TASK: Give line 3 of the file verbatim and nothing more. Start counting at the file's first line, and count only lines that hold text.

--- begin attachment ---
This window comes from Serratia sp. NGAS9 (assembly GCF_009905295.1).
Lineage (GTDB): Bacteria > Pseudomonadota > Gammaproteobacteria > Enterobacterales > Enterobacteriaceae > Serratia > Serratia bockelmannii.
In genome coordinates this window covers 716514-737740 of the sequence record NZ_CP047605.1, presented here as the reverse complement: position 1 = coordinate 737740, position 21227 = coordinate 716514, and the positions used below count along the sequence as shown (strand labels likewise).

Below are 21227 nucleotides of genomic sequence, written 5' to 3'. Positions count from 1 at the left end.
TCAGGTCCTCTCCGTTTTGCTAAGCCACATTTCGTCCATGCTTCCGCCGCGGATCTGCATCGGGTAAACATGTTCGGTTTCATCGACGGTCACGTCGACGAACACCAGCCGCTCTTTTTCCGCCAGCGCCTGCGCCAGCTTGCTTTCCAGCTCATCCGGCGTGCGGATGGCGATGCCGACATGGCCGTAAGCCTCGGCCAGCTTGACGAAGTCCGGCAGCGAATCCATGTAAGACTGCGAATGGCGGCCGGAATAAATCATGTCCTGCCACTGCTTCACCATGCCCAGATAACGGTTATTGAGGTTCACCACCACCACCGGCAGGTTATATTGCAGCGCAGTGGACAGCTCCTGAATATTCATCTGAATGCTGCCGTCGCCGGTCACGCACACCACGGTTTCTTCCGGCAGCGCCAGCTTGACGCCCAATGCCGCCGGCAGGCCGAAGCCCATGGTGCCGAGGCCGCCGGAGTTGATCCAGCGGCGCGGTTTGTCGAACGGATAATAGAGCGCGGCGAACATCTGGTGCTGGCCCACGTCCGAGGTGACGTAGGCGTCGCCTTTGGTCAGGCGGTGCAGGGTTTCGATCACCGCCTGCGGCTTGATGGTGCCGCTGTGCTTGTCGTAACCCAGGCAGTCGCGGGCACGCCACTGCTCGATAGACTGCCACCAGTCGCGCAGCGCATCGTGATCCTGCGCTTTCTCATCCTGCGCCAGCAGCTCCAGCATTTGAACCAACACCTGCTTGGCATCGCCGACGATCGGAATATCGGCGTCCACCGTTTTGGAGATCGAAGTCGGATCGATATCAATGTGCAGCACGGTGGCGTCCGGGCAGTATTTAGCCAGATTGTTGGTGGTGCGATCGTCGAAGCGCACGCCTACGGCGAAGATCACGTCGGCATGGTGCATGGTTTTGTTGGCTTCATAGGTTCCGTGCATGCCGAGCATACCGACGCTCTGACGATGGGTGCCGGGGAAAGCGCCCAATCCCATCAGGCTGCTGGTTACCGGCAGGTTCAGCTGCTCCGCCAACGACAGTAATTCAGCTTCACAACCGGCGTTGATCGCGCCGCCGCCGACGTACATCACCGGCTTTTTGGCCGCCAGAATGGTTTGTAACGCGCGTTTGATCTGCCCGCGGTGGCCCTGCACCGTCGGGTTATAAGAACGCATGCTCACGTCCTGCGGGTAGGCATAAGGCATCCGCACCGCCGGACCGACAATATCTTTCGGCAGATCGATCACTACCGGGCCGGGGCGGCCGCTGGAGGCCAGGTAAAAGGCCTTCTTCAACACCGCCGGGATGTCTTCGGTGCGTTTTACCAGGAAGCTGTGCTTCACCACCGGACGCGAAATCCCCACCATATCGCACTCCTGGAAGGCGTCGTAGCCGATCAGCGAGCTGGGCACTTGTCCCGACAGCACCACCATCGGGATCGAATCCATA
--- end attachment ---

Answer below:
In genome coordinates this window covers 716514-737740 of the sequence record NZ_CP047605.1, presented here as the reverse complement: position 1 = coordinate 737740, position 21227 = coordinate 716514, and the positions used below count along the sequence as shown (strand labels likewise).